What Should Not Be Contrastive in Contrastive Learning

Tete Xiao · Xiaolong Wang · Alexei Efros · trevor darrell

Keywords: [ representation learning ] [ contrastive learning ] [ self-supervised learning ]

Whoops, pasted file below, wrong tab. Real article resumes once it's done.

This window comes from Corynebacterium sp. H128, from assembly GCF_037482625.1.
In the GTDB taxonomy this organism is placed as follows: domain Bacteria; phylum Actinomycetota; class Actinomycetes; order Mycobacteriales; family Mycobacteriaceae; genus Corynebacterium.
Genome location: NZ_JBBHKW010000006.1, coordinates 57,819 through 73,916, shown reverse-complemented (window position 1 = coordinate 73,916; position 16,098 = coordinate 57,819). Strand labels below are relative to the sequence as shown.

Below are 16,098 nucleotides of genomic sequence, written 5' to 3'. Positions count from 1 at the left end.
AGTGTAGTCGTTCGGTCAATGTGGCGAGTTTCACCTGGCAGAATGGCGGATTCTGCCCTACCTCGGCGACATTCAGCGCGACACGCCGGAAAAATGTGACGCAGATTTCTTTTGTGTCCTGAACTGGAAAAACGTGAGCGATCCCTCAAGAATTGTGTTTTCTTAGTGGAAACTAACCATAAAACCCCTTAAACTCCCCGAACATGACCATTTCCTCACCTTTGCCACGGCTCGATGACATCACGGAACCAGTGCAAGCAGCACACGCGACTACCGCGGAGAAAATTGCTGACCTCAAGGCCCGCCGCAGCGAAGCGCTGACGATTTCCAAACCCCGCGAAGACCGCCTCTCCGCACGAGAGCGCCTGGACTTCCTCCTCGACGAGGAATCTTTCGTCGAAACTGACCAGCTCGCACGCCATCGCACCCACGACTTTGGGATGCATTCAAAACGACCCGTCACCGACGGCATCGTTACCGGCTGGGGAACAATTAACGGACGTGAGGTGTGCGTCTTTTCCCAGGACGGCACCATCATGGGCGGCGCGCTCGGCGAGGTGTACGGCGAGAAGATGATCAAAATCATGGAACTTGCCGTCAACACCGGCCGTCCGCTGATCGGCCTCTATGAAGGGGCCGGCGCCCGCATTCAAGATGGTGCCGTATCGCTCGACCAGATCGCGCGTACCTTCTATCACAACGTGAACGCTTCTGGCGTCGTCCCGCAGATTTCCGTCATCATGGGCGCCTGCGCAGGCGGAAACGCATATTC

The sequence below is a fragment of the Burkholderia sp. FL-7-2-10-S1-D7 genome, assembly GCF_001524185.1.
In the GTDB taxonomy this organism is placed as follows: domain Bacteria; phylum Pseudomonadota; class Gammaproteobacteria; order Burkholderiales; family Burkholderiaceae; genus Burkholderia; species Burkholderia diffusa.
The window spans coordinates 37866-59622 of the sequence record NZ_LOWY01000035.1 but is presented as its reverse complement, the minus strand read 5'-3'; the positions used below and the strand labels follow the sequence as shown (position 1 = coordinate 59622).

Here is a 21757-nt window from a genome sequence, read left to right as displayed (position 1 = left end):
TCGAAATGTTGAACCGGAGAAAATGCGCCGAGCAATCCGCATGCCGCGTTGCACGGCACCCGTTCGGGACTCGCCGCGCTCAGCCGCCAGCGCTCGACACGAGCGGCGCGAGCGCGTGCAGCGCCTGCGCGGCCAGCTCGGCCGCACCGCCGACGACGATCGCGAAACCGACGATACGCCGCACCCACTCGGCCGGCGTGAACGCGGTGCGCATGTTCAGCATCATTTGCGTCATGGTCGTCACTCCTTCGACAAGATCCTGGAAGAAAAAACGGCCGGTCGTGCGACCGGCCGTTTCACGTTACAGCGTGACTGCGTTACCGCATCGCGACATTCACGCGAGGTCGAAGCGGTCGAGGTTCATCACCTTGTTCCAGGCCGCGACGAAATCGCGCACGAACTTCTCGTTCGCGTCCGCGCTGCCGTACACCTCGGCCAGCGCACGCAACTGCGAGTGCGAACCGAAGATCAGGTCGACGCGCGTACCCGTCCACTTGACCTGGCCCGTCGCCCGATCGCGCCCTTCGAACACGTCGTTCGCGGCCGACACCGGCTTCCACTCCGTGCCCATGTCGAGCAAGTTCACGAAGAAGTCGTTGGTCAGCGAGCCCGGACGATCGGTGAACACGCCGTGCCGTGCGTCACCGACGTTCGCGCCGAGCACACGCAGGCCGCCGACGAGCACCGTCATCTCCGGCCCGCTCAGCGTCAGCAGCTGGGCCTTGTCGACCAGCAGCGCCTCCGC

Recent self-supervised contrastive methods have been able to produce impressive transferable visual representations by learning to be invariant to different data augmentations. However, these methods implicitly assume a particular set of representational invariances (e.g., invariance to color), and can perform poorly when a downstream task violates this assumption (e.g., distinguishing red vs. yellow cars). We introduce a contrastive learning framework which does not require prior knowledge of specific, task-dependent invariances. Our model learns to capture varying and invariant factors for visual representations by constructing separate embedding spaces, each of which is invariant to all but one augmentation. We use a multi-head network with a shared backbone which captures information across each augmentation and alone outperforms all baselines on downstream tasks. We further find that the concatenation of the invariant and varying spaces performs best across all tasks we investigate, including coarse-grained, fine-grained, and few-shot downstream classification tasks, and various data corruptions.

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